EGYPT-SYRIA: Governments criticised for approach against HIV/AIDS
CAIRO/DAMASCUS, 7 June 2006 (IRIN) - The US-based Human Rights Watch (HRW) on 1 June criticised Egypt and Syria for not being explicit enough in the fight against HIV/AIDS and for threatening to derail last week’s UN General Assembly meeting on the subject.
“Fifty thousand people will die this week while delegates debate any reference to vulnerable populations,” said Joe Amon, director of HRW’s HIV/AIDS programme just before the beginning of the UN conference. “Yet this vulnerability to HIV/AIDS is aggravated by the failure of global leaders to face facts, speak truths and protect rights.”
According to HRW, the few countries to have succeeded in confronting the HIV epidemic have been those which “have provided comprehensive information on HIV transmission to their populations, addressed the vulnerability of women and girls to violence and abuse, ensured access to condoms, clean needles and methadone and expanded access to anti-retroviral drugs”.
Rights groups working in Egypt have issued numerous statements highlighting the importance of making a more determined effort to combat the spread of the pathogenic virus. At present, the health ministry is in contact with some 800 HIV/AIDS patients in Egypt, according to UNAIDS Country Officer Maha Aon. “However, official estimates indicate that there are a total of between 5,000 and 12,000 people living with the virus in Egypt today,” she added.
Although this number is proportionately small in comparison to other countries in Africa, Egypt could eventually face an epidemic, Aon said. Among the chief problems Egypt faces in terms of effectively combating HIV/AIDS is the issue of denial. “Up until now, despite the existence of awareness campaigns and support from religious leaders, many continue to believe that Egypt is not actually at risk,” Aon said. “That was the mistake initially made in Africa, where it was once believed that HIV/AIDS was a white man’s disease. Now it has become an African disease.”
Also problematic is the assumption that moral preaching can limit the spread of the virus, say activists. “More targeted, scientific awareness programmes must be undertaken to prevent the spread of the disease,” said Aon. “It’s been proven again and again that moral preaching isn’t sufficient.” Despite cultural sensitivities, Aon suggested that free condoms be distributed among threatened groups, including street children, intravenous drug users and sex workers.
Other issues at play in HIV/AIDS prevention include a lack of scientific knowledge about the disease. “Unfortunately, most people have yet to understand exactly how HIV/AIDS is transmitted,” said Wagdi Abdel Aziz, director of the Cairo-based South Centre for Human Rights. “There needs to be a clearer, more dedicated approach by the media.”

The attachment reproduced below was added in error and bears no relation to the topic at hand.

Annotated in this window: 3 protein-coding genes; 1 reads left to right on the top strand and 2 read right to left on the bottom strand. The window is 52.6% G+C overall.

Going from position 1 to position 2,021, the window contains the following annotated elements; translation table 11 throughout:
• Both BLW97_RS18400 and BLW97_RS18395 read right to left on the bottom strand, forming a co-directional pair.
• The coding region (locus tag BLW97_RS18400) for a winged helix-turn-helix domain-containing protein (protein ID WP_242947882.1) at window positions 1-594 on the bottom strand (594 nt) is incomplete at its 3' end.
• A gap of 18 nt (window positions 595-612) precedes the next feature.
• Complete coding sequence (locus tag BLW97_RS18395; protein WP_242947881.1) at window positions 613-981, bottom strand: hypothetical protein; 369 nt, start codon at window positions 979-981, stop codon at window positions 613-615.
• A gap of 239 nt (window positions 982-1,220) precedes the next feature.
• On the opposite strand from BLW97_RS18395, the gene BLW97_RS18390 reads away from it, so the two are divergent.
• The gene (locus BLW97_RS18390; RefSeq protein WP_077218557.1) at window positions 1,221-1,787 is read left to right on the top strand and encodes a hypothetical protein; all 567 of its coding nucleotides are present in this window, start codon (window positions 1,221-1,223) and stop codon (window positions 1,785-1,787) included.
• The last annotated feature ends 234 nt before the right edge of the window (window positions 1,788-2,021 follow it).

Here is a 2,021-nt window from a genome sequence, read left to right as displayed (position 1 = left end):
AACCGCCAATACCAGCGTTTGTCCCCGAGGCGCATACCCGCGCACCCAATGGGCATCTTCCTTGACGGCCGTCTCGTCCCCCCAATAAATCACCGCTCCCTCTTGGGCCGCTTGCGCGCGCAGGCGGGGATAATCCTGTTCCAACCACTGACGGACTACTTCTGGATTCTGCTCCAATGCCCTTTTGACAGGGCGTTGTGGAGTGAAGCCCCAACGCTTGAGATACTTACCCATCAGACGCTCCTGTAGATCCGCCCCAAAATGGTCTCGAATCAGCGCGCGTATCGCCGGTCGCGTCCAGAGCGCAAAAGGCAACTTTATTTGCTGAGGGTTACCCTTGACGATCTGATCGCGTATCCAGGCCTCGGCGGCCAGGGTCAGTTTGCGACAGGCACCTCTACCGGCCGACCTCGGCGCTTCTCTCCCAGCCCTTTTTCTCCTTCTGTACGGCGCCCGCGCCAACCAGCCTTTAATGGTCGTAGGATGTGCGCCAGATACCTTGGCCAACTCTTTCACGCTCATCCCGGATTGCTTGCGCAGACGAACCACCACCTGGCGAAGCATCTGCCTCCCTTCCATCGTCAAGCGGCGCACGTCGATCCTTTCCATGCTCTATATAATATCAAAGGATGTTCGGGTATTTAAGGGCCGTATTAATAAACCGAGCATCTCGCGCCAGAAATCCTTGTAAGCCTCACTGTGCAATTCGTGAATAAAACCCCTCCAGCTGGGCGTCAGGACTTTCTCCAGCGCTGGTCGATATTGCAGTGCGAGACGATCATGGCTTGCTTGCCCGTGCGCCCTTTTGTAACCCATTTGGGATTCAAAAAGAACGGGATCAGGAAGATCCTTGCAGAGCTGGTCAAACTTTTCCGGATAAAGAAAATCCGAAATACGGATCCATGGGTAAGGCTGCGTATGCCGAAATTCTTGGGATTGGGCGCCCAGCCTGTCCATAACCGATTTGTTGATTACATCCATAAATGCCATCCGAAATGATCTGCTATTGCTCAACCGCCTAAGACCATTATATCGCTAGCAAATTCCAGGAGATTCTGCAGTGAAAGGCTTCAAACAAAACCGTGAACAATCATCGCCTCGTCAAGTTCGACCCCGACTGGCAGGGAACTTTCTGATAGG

In Syria, meanwhile, where discussion of HIV/AIDS remains taboo due to the perceived association of the virus with illicit sex, international agencies have struggled to get their message across. Dr Fouad Mujallid, World Health Organization (WHO) representative in Syria, says that NGOs are redoubling their efforts to break the barrier of silence. “The WHO and the other UN agencies in Damascus agreed at our last monthly meeting to coordinate efforts on raising HIV/AIDS awareness,” he said. “We’re working alongside the ministries of health, education and social affairs, as well as local NGOs, to educate people on how to take precautions.”
From when the first HIV/AIDS case was discovered in Syria in 1987 until the end of 2005, only 377 out of 4 million people who undertook blood tests have tested HIV positive, according to the first-ever official statistics published by the health ministry in February. NGO activists, however, say this figure is too low, estimating that there are at least 1,500 cases of people with HIV/AIDS countrywide.
Following the appearance of the first case, the Ministry of Health launched the National Programme for Combating HIV/AIDS, headed by a committee that included representatives from the government and civil society. A government blood-testing centre was later established in Damascus in the early 1990s, with centres subsequently opening in other governorates.
More recently, the Syrian Arab Red Crescent along with several civil organisations has assisted in the opening of other semi-government centres in Hama in central Syria and Lattakia on the coast.